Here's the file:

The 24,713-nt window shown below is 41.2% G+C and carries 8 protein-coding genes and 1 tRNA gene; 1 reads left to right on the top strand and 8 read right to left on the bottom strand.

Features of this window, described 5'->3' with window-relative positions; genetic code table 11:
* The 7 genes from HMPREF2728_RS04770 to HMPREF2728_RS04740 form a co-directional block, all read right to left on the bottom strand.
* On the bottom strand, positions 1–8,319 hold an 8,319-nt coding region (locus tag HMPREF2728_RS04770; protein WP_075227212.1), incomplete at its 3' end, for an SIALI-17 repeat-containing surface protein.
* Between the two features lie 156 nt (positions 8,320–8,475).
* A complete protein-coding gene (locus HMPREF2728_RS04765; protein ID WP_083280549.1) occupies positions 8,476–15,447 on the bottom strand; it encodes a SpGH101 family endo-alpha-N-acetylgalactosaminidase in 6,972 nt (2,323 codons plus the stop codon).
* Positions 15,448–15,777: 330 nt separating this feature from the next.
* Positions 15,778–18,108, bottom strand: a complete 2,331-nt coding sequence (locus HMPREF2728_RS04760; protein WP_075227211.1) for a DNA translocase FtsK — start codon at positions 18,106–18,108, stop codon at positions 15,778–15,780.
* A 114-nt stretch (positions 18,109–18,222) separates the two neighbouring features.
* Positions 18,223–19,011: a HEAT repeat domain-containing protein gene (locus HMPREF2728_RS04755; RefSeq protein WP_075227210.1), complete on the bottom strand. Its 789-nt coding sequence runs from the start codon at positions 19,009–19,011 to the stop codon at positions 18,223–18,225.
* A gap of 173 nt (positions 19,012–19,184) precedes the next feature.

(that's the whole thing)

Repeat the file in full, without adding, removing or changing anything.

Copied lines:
The 24,713-nt window shown below is 41.2% G+C and carries 8 protein-coding genes and 1 tRNA gene; 1 reads left to right on the top strand and 8 read right to left on the bottom strand.

Features of this window, described 5'->3' with window-relative positions; genetic code table 11:
* The 7 genes from HMPREF2728_RS04770 to HMPREF2728_RS04740 form a co-directional block, all read right to left on the bottom strand.
* On the bottom strand, positions 1–8,319 hold an 8,319-nt coding region (locus tag HMPREF2728_RS04770; protein WP_075227212.1), incomplete at its 3' end, for an SIALI-17 repeat-containing surface protein.
* Between the two features lie 156 nt (positions 8,320–8,475).
* A complete protein-coding gene (locus HMPREF2728_RS04765; protein ID WP_083280549.1) occupies positions 8,476–15,447 on the bottom strand; it encodes a SpGH101 family endo-alpha-N-acetylgalactosaminidase in 6,972 nt (2,323 codons plus the stop codon).
* Positions 15,448–15,777: 330 nt separating this feature from the next.
* Positions 15,778–18,108, bottom strand: a complete 2,331-nt coding sequence (locus HMPREF2728_RS04760; protein WP_075227211.1) for a DNA translocase FtsK — start codon at positions 18,106–18,108, stop codon at positions 15,778–15,780.
* A 114-nt stretch (positions 18,109–18,222) separates the two neighbouring features.
* Positions 18,223–19,011: a HEAT repeat domain-containing protein gene (locus HMPREF2728_RS04755; RefSeq protein WP_075227210.1), complete on the bottom strand. Its 789-nt coding sequence runs from the start codon at positions 19,009–19,011 to the stop codon at positions 18,223–18,225.
* A gap of 173 nt (positions 19,012–19,184) precedes the next feature.